I recently had the opportunity to listen to Melanie Seier Larsen, Principal at The Boston Consulting Group, talking about the 5 megatrends to monitor in business. The Boston Consulting Group studies a series of megatrends, major trends with the power to reshape the landscape of economic opportunity and risk, each year. These megatrends are focused on several pressing issues being faced today, which will continue to have an impact on how businesses are operated, developed, and managed.
Although there are several dozen megatrends monitored by The Boston Consulting Group, in this talk Melanie Seier focused on five of the most relevant for the general wellbeing of women and men in society. These are:
1. Aging Population
The average age of the world population is 30 years, but the average age of some countries in Europe is already 45. This trend towards an older population can only continue, not just in certain regions but across the whole world. Companies should start getting ready to accommodate the aging population, firstly by the development of new products, but also by the way they approach their business and how they design their premises. It is important to know that the attitudes of these consumers will be different. They will be inclined to buy products they believe in, and that are also simple to understand. One great example is Kaiser’s, the first ever senior-friendly store, where packages are smaller and price labels are bigger.
2. Health and Wellness
It is not a surprise that this trend also made it to the top of the list. Our concern for health and wellness as consumers is increasing, and so are the number of ventures related to this field. New niche markets are appearing, which include stylish exercise apparel, organic and pesticide-free food, and the introduction of cleaning products with natural ingredients. One such example is successful actress turned entrepreneur, Jessica Alba, with her launch of The Honest Company, which sells non-toxic household products. The company has been recently valued at 1.7 billion dollars.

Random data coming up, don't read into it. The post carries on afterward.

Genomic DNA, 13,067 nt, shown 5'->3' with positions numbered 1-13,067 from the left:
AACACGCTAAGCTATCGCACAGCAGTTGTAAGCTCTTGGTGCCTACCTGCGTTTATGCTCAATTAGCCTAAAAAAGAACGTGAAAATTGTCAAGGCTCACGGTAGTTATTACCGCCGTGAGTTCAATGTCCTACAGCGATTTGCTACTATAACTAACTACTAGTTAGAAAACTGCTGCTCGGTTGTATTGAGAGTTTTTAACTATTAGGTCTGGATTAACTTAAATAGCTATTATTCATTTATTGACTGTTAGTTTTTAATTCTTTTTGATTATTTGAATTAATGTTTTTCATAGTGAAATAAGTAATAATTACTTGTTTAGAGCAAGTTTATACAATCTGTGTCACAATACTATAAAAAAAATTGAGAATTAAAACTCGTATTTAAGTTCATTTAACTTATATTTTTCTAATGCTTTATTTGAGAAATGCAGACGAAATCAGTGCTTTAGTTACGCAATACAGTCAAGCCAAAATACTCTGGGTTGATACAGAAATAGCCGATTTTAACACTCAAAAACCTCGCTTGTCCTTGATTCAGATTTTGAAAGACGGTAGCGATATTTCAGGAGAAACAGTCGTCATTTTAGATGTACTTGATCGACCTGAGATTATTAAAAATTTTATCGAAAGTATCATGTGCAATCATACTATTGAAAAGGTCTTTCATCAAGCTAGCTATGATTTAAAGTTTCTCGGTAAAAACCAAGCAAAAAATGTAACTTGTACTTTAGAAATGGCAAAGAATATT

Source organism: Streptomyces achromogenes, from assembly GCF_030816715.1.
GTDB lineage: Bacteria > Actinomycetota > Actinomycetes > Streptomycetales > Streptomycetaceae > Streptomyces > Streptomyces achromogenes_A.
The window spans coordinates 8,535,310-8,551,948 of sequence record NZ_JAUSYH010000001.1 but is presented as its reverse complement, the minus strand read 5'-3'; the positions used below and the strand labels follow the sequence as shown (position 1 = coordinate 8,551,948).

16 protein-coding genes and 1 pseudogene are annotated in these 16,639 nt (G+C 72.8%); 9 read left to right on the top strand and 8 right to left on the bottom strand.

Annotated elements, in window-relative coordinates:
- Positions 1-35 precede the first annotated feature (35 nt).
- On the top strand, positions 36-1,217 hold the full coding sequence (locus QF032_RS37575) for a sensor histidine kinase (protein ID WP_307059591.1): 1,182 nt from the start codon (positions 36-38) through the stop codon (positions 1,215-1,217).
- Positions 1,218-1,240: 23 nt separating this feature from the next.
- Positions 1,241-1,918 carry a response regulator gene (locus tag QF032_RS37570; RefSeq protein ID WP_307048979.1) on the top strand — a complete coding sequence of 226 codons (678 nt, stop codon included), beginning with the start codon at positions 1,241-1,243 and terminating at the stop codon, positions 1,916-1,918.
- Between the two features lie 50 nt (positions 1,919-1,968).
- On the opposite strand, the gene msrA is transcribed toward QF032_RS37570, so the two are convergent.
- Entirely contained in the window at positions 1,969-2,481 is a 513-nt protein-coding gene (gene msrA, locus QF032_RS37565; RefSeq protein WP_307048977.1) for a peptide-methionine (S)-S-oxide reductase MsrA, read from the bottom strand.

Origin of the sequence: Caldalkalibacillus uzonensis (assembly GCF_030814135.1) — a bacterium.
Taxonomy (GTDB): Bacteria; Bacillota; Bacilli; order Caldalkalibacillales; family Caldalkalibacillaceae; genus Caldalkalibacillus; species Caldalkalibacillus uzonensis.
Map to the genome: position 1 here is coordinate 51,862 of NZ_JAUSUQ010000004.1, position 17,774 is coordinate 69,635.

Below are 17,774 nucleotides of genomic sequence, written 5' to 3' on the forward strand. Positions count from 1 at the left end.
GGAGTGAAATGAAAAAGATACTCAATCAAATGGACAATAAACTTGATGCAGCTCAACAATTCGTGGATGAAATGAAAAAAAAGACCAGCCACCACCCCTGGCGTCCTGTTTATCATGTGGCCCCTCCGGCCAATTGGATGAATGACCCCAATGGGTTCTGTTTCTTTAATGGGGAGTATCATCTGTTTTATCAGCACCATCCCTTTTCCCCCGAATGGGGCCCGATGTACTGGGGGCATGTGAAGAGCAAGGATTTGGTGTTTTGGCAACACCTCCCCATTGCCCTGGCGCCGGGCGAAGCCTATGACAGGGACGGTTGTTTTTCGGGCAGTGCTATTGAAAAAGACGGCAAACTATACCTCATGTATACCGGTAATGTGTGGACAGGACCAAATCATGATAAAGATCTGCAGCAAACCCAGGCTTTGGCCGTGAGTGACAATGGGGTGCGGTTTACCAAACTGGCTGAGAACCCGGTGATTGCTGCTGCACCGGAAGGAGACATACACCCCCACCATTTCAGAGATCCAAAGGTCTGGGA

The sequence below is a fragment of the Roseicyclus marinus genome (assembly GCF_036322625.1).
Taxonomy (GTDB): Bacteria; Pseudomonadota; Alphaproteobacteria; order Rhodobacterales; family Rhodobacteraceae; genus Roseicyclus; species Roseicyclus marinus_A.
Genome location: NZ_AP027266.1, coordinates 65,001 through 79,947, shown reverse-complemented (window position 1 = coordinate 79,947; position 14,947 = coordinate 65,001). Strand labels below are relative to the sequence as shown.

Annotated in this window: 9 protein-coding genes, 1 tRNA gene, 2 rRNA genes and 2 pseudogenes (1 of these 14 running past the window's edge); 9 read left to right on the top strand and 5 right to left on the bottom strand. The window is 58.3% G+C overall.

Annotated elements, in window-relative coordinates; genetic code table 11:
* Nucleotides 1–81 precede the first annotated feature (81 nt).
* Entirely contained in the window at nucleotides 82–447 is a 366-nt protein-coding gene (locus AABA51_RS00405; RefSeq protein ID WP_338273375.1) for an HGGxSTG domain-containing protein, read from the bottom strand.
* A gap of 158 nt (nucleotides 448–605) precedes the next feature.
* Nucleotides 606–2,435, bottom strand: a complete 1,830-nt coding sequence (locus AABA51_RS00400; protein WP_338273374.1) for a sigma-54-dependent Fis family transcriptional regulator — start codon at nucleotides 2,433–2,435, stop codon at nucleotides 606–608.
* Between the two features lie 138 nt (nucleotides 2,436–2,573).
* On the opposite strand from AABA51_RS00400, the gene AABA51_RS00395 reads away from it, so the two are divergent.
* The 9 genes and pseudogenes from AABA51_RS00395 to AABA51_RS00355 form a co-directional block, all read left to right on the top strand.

3. War on Talent
The fight for the best talent pool has been going on for some time now, and it doesn’t look like this trend will cease any time soon. It has been a challenge for companies to find the right talent, let alone keep it. Competition is stiff, and business landscapes are changing in more complex directions, so employees are continuing to actively seek programmes which will keep their knowledge updated and broaden their networks. This is one of the reasons enrolment in executive programs is increasing. Companies must find a way to accommodate the needs of their employees by offering these types of executive educational opportunity.
4. New Media
Women are finding and cultivating communities based on their interests, passions, or hobbies. They have also managed to successfully capitalise on these communities through online platforms such as social media, blogs, and Youtube. The most notable example is that of Italian fashion blogger Chiara Ferragni, who through her blog, The Blonde Salad, together with a loyal fan base, has reached the level of stardom. She has launched her own shoe line, Chiara Ferragni, and participated as a spokesperson and model for brands like Pantene, Guess, Dior and Burberry. These business partnerships will earn her an estimated 8 million dollars this year.
Innovation has already been established as a serious discipline. With this comes the opportunity to expand our understanding and focus on distinctive niche markets. In her talk, Melanie discussed examples of women specific events, think tanks, and change models for innovation, mainly because women would have to be involved for innovation to be successful in products and services related to women, and for any substantial change to happen. Who better to innovate than those who know first-hand of the struggles and needs within this context?